Review: The Magician’s Lie by Greer Macallister

the-magicians-lie“Water for Elephants meets The Night Circus in The Magician’s Lie, a debut novel in which the country’s most notorious female illusionist stands accused of her husband’s murder –and she has only one night to convince a small-town policeman of her innocence.

The Amazing Arden is the most famous female illusionist of her day, renowned for her notorious trick of sawing a man in half on stage. One night in Waterloo, Iowa, with young policeman Virgil Holt watching from the audience, she swaps her trademark saw for a fire ax. Is it a new version of the illusion, or an all-too-real murder? When Arden’s husband is found lifeless beneath the stage later that night, the answer seems clear.

But when Virgil happens upon the fleeing magician and takes her into custody, she has a very different story to tell. Even handcuffed and alone, Arden is far from powerless—and what she reveals is as unbelievable as it is spellbinding. Over the course of one eerie night, Virgil must decide whether to turn Arden in or set her free… and it will take all he has to see through the smoke and mirrors.” – Publisher Summary

The Magician’s Lie by Greer Macallister is the captivating tale of a single night in 1905 during which a young performer must tell her life story to a local lawman in a desperate attempt to convince him to let her go free despite the fact that she is wanted for murder. This is truly one of the most imaginative historical fiction novels I’ve read in quite a while. Macallister clearly crafted her characters and settings with a sharp eye and meticulous research.

A particularly attractive point of this novel, for me, was the dual narrative – at times we are seeing the past as Arden/Ada experienced it, and others we are viewing the present moment from the perspective of the officer who has arrested her – and who has his own tragedies and agenda depending on this long, long, night.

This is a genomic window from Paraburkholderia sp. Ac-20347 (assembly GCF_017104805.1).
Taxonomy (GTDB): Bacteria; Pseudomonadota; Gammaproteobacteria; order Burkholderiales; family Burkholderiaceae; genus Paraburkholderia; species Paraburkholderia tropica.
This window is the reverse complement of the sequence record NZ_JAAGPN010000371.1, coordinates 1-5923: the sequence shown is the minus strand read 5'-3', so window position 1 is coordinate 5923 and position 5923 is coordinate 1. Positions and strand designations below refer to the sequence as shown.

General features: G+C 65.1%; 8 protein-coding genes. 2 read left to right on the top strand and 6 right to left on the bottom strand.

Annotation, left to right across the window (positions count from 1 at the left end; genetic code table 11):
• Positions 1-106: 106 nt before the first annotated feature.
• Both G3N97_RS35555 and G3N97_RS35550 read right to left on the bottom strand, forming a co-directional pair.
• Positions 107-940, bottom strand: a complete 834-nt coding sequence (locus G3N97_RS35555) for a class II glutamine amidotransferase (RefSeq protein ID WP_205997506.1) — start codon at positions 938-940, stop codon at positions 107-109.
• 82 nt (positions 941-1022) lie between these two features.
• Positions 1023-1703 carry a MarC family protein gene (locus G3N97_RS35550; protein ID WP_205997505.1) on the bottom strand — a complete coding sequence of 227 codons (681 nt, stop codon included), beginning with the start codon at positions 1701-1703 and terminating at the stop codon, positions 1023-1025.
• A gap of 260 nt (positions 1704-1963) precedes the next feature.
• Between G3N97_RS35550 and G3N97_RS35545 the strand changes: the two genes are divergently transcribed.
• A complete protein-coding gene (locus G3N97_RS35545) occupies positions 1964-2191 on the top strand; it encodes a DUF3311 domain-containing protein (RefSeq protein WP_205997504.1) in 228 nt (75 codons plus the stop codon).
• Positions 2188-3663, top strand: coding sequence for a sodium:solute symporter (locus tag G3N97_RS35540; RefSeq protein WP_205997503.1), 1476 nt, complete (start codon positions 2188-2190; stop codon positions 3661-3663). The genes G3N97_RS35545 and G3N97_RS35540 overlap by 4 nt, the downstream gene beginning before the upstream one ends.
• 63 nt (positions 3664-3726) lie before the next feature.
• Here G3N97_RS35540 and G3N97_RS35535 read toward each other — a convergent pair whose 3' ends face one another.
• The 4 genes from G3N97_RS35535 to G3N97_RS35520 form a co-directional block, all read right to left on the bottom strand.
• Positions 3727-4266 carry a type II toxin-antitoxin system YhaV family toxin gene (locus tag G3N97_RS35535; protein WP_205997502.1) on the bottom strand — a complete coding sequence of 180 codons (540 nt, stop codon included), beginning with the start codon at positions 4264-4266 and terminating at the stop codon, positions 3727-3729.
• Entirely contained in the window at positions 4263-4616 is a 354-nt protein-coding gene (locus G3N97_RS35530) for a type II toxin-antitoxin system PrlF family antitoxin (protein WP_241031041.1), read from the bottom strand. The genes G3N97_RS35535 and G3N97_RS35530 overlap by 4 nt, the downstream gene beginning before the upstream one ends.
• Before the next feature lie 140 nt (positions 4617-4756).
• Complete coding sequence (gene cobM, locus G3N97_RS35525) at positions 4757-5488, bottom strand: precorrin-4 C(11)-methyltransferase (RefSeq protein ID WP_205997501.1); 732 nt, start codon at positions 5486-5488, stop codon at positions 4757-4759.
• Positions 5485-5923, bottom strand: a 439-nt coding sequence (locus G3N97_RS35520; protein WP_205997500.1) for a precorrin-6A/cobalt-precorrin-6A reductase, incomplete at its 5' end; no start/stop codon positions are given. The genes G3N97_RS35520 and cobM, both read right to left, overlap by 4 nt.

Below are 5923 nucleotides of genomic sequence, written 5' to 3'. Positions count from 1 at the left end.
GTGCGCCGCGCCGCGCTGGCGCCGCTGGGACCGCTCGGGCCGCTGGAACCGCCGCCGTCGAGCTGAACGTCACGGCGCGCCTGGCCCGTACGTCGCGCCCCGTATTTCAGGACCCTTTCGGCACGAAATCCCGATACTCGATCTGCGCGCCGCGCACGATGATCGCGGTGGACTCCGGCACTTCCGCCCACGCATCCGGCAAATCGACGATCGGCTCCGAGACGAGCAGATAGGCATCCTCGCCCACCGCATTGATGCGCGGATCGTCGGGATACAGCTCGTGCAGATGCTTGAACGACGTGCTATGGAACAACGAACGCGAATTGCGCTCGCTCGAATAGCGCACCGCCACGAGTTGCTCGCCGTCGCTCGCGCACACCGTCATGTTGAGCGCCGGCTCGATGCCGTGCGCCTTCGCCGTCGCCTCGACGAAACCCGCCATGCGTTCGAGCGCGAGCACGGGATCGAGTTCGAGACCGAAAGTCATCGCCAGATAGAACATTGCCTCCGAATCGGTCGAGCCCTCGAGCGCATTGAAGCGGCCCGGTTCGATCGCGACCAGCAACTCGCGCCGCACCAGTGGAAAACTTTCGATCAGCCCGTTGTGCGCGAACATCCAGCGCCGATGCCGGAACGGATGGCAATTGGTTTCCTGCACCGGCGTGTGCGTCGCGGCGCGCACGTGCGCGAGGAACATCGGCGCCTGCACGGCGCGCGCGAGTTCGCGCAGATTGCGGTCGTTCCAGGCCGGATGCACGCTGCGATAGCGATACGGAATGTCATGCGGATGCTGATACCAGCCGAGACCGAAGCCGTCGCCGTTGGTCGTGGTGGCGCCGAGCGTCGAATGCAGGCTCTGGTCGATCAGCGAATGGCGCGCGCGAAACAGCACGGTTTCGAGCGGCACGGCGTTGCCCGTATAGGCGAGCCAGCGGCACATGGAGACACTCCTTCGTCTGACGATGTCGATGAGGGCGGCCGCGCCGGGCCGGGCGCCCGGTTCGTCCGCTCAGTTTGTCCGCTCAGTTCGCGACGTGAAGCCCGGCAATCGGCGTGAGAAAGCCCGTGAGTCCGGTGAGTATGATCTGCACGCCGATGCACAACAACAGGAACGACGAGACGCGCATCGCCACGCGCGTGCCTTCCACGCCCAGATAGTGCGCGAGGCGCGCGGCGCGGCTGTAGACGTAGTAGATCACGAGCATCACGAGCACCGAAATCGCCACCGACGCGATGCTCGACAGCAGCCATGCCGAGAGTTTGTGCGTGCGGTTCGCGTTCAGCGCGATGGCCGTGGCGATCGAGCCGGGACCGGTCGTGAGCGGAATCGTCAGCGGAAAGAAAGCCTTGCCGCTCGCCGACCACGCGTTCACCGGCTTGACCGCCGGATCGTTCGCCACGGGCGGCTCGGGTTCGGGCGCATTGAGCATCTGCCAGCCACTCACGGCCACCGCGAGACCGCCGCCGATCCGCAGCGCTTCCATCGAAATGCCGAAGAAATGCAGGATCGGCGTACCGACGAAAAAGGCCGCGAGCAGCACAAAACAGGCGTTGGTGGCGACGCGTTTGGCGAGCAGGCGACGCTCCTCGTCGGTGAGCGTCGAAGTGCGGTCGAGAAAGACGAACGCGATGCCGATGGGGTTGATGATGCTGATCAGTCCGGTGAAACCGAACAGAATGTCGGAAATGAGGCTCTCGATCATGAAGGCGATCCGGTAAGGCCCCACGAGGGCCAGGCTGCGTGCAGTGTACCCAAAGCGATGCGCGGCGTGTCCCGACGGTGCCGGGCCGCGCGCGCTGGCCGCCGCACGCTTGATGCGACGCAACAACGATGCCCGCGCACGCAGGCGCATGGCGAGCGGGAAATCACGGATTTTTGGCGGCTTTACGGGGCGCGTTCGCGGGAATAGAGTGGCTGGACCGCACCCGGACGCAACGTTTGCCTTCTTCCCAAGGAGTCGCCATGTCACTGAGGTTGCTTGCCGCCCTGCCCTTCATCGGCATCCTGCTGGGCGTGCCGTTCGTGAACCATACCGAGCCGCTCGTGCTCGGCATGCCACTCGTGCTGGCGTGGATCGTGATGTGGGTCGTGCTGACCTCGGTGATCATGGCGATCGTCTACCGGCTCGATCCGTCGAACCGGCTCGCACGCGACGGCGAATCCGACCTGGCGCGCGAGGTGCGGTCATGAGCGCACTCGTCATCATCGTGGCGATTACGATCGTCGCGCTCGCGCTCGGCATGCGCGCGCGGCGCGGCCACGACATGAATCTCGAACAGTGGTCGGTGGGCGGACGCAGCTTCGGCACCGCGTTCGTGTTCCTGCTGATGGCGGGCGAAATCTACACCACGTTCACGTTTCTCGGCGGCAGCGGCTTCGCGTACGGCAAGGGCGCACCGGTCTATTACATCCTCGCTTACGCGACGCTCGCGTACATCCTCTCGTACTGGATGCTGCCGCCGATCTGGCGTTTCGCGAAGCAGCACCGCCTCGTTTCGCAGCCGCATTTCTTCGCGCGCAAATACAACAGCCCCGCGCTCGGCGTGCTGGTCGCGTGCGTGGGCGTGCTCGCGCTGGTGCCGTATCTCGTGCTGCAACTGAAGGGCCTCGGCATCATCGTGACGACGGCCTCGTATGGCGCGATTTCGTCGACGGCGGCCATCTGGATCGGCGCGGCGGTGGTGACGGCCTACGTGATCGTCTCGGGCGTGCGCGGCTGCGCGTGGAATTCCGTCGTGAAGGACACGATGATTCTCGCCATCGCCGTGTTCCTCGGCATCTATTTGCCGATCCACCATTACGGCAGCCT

I want to reveal as little of the plot as possible, but I will say that I was left with some questions after I had finished reading this novel. Not that there was necessarily any unfinished business; there simply seemed to be some decisions and actions made by Arden/Ada that belied her generally intelligent, confident, and capable nature. As I pondered this after setting the book (or shall I say, my Kindle Paperwhite) down, it occurred to me that these were simply times when her inner vulnerability had taken over and overshadowed her general common sense. This character flaw is just one example of the way Macallister breathed life into her characters.

Not to fear, y’all, The Magician’s Lie most definitely contains a beautiful romance – but not one that quite follows the path you would have expected. It is not the perfect fairy-tale romance that surrounds Arden and Clyde, not in the beginning nor toward the end. This facet of the novel was a fresh breath of air to me, given the plethora of tales out there with gothic love stories aplenty.

The Magician’s Lie is a delightful read that I devoured in less than a day. The graphic, descriptive writing flows like water and brings these memorable characters to life. I loved the idea behind the novel – a female illusionist in the early 1900’s, which was very, very rare. Greer Macallister is a talent to be reckoned with and I cannot wait to see what she brings to us next.

The Magician’s Lie by Greer Macallister: Available at a bookseller near you on January 13, 2015.

5 stars

Source: Sourcebooks Landmark {via NetGalley}



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